Ultimately, I can’t decide what to think. It bugs me we spend so much time on social media, and, over the course of the last year, I have significantly curtailed my Facebook and Twitter viewing. Social media is not really social (and it sure isn’t media). It’s not real relationships either. I fear we’ve mistaken, at least on some subconscious level, online activity for real life. For real relationships. For real accomplishments. I’m not sure it rates more than a fun distraction with occasional communication benefits.

There’s something untoward about over-sharing, about thinking all your “friends” care about the meal you just ate, the vacation you just took, or the “awesome” moment you just had…but still had time to post about. It’s not necessarily an inversion of public and private, but it feels like we cheapen the moments of our lives by broadcasting them. The comings and goings have meaning because they happen to us, not because dozens or hundreds of people know about them or “Like” them.

All that said, telling people about ourselves and, in our minds, constructing the narratives of our lives is really the world’s oldest profession. Without a doubt, if Jesus had an iPhone two thousand years ago, he’d be blogging, tweeting, and posting. Can you imagine the humble brags about Dad?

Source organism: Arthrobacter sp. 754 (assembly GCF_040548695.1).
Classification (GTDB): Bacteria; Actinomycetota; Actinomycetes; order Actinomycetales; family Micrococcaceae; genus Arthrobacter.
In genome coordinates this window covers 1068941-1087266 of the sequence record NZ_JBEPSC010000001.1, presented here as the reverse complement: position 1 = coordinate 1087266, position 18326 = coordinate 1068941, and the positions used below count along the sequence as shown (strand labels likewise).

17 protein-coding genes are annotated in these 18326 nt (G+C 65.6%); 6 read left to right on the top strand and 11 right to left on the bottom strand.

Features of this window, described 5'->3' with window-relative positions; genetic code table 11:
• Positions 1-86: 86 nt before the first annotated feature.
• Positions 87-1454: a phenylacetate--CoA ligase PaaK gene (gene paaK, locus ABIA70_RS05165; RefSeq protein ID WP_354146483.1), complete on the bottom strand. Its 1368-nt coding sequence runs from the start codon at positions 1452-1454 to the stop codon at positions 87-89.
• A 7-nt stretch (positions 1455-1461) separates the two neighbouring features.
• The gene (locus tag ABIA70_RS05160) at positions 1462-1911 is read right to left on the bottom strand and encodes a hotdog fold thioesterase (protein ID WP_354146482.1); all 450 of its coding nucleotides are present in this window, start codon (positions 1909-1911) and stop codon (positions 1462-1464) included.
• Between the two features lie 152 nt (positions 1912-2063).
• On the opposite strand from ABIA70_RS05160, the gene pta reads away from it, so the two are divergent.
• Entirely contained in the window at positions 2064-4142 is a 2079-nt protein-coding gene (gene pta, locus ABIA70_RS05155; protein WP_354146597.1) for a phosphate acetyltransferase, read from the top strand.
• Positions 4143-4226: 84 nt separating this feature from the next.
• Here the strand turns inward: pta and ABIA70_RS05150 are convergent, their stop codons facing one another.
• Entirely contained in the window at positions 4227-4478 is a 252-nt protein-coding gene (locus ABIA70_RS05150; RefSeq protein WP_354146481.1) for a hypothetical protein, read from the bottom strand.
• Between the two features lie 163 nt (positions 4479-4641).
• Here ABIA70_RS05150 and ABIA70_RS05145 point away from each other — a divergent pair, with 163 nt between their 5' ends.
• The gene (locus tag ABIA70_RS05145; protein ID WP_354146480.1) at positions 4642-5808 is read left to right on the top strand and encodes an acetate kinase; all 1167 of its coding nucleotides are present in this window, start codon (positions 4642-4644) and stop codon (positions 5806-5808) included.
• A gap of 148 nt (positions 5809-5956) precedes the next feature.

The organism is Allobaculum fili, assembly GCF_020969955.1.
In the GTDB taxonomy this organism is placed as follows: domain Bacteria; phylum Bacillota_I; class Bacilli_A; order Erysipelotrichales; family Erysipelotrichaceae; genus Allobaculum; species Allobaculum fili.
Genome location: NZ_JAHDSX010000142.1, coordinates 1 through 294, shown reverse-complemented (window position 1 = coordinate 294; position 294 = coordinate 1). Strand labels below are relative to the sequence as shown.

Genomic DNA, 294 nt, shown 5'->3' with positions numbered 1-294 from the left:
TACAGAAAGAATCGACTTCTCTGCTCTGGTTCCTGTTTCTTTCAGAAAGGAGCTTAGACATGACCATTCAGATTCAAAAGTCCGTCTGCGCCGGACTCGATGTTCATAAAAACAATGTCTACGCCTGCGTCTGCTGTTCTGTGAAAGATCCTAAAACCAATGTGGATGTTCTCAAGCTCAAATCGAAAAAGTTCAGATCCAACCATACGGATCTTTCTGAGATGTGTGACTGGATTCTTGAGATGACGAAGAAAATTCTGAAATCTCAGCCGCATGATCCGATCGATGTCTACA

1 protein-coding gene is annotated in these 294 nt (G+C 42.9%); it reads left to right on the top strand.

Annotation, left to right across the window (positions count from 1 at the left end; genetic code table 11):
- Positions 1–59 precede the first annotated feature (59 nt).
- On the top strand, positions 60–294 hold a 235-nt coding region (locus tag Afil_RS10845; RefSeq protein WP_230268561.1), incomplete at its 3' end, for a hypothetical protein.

We want to share our lives, we like the attention, the validation, the affirmation, and fighting that very human impulse is a losing battle. The fact that social media has, in only one decade’s time, grown to influence (infect) our social, personal, professional, political, and economic lives in such compelling, material, and undeniable ways attests to this. Some of us may not care for it, but it’s here to stay. And, wrapping one’s self in smug moral superiority over not participating in social media is as immature as deriving your self worth from the number of “Likes” for your most recent post.